Social Media Tips for Business Authors: How Market Yourself on LinkedIn Groups without Annoying People
As the leader of the Nonfiction Authors Network on LinkedIn, I am sensitive to those users who defy social media etiquette and spam groups with unwanted messages by posting links to their blogs where the content isn’t related to the group, and offer blatant promotional announcements that are just downright inappropriate.
What people don’t seem to realize is that they aren’t making friends by violating group policies. They are instead alienating themselves from fellow members. While other forum owners take a more laid-back approach and allow spam to clog up their networks, I quickly ban repeat offenders on the Nonfiction Authors Network LinkedIn group.
Despite the challenges, I still believe that participating in forums can be a great way to establish yourself as an authority in your field and to attract book readers. Here are some simple guidelines to make the most out of LinkedIn groups.
Choose Your Groups – While you can join many groups on LinkedIn, it’s not realistic to think you can participate regularly in all of them. Choose one or two where your target audience can be found and make a point of being active there. LinkedIn displays the most active forum participants along the right sidebar, so consistent effort can pay off with extra recognition.
Review Guidelines – Most groups have clear member guidelines and rules. Be sure to review these so you understand what the boundaries are.
Answer Questions – If you want to position yourself as an authority, demonstrate your knowledge by contributing to forum conversations. Provide value and members will notice.
Promote in Context – Mention your services carefully and in proper context. If a member asks for tips when redesigning a website and you are a web designer, this is an opportunity to respond with: “As a web designer, here are my suggestions…” or “In my book, XYZ, I talk about this at greater length.”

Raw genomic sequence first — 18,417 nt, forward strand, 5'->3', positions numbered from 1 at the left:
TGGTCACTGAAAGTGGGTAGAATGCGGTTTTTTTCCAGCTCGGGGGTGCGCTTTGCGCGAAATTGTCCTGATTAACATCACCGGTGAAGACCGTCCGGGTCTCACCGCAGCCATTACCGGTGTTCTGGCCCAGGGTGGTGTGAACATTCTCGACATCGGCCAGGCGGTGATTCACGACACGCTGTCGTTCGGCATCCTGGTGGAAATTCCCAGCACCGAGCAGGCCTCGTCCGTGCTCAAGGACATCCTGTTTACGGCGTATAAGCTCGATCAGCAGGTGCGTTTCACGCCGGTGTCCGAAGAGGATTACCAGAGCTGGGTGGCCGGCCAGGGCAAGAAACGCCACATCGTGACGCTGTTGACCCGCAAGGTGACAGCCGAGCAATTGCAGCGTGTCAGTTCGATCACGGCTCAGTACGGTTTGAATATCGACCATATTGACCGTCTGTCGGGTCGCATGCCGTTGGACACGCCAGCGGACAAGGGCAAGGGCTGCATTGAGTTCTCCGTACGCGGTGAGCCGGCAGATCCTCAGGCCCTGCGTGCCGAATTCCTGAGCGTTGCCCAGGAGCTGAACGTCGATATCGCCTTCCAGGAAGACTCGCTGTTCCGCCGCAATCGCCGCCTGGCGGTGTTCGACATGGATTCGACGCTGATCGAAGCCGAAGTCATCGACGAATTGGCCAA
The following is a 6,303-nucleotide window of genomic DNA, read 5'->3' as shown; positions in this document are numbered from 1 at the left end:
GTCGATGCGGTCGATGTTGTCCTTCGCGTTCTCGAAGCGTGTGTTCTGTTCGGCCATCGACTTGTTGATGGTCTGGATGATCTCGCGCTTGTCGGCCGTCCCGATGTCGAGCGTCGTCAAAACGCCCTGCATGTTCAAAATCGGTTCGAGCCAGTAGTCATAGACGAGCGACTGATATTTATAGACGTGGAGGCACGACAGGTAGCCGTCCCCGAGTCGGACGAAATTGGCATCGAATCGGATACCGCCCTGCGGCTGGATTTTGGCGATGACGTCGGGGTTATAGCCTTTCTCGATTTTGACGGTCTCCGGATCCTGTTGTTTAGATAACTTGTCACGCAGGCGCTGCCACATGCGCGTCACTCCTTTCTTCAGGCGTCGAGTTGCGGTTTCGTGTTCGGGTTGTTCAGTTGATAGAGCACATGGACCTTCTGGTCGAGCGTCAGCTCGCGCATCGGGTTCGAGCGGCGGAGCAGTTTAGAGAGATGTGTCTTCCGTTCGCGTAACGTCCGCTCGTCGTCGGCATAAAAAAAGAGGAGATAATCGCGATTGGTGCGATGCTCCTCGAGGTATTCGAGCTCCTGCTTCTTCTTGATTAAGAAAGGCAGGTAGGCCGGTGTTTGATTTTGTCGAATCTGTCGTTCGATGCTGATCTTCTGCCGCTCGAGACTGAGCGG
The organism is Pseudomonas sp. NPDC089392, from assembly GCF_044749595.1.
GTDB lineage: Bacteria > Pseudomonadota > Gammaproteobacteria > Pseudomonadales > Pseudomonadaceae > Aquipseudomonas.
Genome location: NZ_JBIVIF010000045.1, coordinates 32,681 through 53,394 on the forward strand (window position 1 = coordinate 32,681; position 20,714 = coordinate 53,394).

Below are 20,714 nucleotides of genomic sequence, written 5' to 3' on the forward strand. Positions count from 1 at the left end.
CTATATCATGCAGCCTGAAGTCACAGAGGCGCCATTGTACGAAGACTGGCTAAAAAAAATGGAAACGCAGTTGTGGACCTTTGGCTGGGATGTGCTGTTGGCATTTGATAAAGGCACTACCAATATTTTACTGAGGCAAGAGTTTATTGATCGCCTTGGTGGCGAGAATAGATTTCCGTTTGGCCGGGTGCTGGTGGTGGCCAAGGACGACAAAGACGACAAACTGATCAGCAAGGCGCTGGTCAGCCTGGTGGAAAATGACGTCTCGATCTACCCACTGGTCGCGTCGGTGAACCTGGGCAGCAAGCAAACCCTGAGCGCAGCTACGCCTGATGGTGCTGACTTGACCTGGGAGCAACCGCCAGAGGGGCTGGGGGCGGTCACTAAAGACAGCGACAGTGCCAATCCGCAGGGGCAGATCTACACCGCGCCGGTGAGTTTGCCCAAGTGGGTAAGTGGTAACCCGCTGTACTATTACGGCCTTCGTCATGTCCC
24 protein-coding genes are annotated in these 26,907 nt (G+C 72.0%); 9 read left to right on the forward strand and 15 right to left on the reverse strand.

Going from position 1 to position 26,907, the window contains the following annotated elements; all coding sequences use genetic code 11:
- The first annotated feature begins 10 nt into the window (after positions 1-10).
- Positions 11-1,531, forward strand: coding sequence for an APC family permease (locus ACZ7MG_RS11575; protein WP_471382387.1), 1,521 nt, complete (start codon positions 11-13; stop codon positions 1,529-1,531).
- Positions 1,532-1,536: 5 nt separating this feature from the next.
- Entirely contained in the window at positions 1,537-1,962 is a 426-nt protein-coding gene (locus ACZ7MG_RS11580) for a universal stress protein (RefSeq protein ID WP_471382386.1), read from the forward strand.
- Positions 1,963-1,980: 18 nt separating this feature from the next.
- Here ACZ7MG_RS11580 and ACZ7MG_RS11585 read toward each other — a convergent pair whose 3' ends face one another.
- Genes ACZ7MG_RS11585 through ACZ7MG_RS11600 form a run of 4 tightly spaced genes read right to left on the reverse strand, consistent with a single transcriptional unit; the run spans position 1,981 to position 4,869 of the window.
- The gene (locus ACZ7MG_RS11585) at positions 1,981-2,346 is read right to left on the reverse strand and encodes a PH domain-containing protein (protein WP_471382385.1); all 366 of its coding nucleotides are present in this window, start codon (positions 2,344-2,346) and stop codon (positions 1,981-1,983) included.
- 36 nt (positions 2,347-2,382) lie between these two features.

Ask Questions – Engage with the group by soliciting feedback from fellow members.
Share Blog Posts – If appropriate and within group guidelines, share your latest blog posts if they relate to the topic of the forum, but don’t just be a drive-by poster. If you’re going to share your blog, also make sure to actively engage in other conversations. As a group owner and user, I find it obnoxious when members do nothing but blog-bomb the group message board.
Respond to Comments – Pay attention to responses to message threads where you are involved and acknowledge those who reach out to you.
Show Personality – You can really stand out on a forum by being witty, thoughtful, and smart.
When in Doubt, Ask – The forum moderator will appreciate your checking in to ask about what is appropriate. This is also an opportunity to get to know the group leader and perhaps offer to help out. Co-moderators can also gain added visibility on the site and based on my own experience, most moderators would welcome offers of additional support.
Subscribe to Updates – LinkedIn allows you to subscribe to an email summary for each group that you belong to, which will show up in your inbox daily and allow you to see the latest activity on the group’s board. This is a handy way to scan group activity without having to log in to LinkedIn, allowing you to decide whether there is something you want to respond to.
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